Well it was early 2014, and our conversations from the previous year (mainly started and remembered in the 2013 Courchevel Mates Ski Trip) relating to a distillery were progressing on several fronts. Iain Ross, my best mate from school, was sure that he knew ‘the ideal spot for a distillery’. After delaying or deferring (forever) Iain’s idea for selling cool bonnets to a global audience we pencilled in a visit to Raasay.

New distillery investment plans were appearing regularly, but all smacked of a disparate investment group backing an ambitious entrepreneurial group, usually with no start up or whisky industry experience, which to my mind wasn’t a great formula for long term success for the early investors. In hindsight one group that I was impressed was because of the management teams previous industry experience, was the Isle Of Harris Distillery – never mind, you can’t get everything right.

Raasay – a unique island in the lee of Skye with no chance of being emulated and a charm that was interest arousing seemed to me like a potentially stronger brand recipe than many obscure and contrived potential from various Central Lowlands, Fife and Borders initiatives.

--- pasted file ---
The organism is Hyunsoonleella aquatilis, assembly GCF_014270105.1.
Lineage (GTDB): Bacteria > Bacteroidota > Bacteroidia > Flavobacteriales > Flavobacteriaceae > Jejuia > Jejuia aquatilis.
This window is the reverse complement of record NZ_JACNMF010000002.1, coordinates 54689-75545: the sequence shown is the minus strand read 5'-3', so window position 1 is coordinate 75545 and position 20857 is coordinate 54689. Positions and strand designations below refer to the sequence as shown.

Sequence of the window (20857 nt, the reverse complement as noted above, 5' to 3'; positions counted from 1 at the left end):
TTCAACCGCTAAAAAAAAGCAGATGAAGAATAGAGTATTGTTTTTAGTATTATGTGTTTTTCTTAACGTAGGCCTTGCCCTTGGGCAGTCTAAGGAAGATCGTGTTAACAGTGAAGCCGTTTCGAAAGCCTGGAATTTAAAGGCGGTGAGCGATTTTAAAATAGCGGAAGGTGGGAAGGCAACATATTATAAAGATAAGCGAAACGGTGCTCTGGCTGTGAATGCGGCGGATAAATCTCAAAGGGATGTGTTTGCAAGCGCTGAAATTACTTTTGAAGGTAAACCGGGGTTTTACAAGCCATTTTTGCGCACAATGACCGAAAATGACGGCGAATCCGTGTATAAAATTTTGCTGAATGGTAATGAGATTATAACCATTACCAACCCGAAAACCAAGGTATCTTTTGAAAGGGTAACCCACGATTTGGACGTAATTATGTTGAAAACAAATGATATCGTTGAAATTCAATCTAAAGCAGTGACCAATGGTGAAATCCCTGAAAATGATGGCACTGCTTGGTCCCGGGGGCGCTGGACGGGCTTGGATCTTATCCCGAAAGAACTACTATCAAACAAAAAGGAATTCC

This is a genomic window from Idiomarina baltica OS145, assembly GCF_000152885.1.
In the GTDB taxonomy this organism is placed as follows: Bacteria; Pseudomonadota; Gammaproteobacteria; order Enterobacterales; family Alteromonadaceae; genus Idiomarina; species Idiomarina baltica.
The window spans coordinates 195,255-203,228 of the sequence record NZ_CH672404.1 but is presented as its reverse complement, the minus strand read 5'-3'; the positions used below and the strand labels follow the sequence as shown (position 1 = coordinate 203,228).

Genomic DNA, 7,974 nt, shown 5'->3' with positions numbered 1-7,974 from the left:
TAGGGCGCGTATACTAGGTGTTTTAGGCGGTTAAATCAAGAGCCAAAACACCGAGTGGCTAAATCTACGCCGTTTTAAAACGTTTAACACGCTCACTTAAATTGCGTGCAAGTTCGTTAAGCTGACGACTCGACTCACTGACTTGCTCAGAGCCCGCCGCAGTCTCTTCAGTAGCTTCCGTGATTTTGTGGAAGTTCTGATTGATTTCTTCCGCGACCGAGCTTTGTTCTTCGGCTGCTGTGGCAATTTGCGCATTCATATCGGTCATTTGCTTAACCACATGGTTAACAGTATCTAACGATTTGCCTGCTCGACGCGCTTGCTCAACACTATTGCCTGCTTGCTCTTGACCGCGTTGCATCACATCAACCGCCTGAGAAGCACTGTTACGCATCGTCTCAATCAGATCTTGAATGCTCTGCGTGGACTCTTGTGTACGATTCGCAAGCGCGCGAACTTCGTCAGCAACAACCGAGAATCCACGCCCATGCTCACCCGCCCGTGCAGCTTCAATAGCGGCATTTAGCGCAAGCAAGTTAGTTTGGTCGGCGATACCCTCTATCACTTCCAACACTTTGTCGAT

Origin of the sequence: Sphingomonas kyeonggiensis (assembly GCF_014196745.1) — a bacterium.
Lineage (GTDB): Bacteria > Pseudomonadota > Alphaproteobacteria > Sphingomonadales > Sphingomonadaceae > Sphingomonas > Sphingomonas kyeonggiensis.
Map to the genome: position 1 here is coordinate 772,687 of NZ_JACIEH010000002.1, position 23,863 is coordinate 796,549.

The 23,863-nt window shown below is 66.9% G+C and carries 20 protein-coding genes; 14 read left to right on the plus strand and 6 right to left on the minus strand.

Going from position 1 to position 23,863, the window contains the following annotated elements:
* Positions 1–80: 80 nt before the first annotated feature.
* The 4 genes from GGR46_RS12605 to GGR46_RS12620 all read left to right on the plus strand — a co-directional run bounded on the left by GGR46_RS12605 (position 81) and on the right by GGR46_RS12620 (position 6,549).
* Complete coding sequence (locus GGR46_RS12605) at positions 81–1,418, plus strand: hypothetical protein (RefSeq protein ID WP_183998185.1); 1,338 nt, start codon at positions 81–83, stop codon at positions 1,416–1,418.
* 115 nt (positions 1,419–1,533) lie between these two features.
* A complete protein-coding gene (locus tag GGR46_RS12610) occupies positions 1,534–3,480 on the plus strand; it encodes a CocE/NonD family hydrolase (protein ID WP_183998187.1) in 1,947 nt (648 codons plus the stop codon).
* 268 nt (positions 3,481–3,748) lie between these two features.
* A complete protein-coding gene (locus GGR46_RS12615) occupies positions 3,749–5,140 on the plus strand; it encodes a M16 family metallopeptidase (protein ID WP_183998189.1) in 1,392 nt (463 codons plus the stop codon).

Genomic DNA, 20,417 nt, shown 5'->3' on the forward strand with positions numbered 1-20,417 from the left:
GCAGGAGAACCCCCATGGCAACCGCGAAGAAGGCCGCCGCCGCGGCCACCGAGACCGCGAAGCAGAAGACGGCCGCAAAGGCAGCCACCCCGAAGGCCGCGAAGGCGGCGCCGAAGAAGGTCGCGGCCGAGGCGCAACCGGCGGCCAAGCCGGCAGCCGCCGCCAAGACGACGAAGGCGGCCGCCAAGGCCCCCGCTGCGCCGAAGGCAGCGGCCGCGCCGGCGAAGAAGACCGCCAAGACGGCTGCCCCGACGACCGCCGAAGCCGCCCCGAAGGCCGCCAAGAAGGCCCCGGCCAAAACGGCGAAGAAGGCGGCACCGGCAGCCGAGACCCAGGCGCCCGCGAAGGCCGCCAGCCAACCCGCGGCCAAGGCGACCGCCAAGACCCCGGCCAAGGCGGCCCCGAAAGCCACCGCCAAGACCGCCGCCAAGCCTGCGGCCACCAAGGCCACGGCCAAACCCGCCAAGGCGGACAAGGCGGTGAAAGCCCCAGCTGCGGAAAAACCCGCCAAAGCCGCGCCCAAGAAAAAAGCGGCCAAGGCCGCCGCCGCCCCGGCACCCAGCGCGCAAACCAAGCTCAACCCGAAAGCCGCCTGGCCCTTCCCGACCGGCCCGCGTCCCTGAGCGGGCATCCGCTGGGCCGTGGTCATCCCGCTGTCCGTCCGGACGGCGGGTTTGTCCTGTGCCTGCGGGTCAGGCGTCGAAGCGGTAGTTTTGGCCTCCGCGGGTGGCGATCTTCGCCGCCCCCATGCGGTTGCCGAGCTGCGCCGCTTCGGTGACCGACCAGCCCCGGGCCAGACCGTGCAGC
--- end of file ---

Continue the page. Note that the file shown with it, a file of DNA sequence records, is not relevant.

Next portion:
Having solicited the locals opinion (met Embie, Davie Croy, John the local engineer(sadly passed away), Ollie the Architect and Norman’s Dad – local crofter,fireman and policeman), which was overwhelmingly positive,in the local the night before, the input from Leonie and the children, the changing views (typical four seasons in a day stuff from NW Scotland) I left that Sunday resolute to work out how I could make this happen. I walked round the plot of land imagining how it would fit the size of buildings I estimated would be required to produce whisky – to be honest warehousing and bottling were functions I imagined would be ‘outsourced’ and felt confident in my experience to arrange those activities. How do you make (good) whisky and how much would this venture cost were main questions on my mind ?

We left Raasay with the kids enjoying steering the ferry across the short stretch between Churchton Bay and Sconser on Raasay.

I noticed most of the start ups were employing or paying consultancy fees to typical industry heavyweights to take the lead on producing their single malt, but again for me that felt like employing some industry heavyweights from IBM etc for a software start up – buyer beware ! My natural entrepreneurial spirit led me more towards Alasdair Day, someone who had given up his job as a food scientist to pursue the emotion that was aroused when he was given his great grandfathers whisky recipe book. Alasdair wanted to build a distillery in the Borders but was having difficulty raising the finance to do this – I asked Alasdair if he would help me build a distillery on Raasay and in return I would reward him and shook hands that I wouldn’t forget his plans re the Borders, but only when we had got Raasay well and truly established.

I plan to catch up with the current day progressively.

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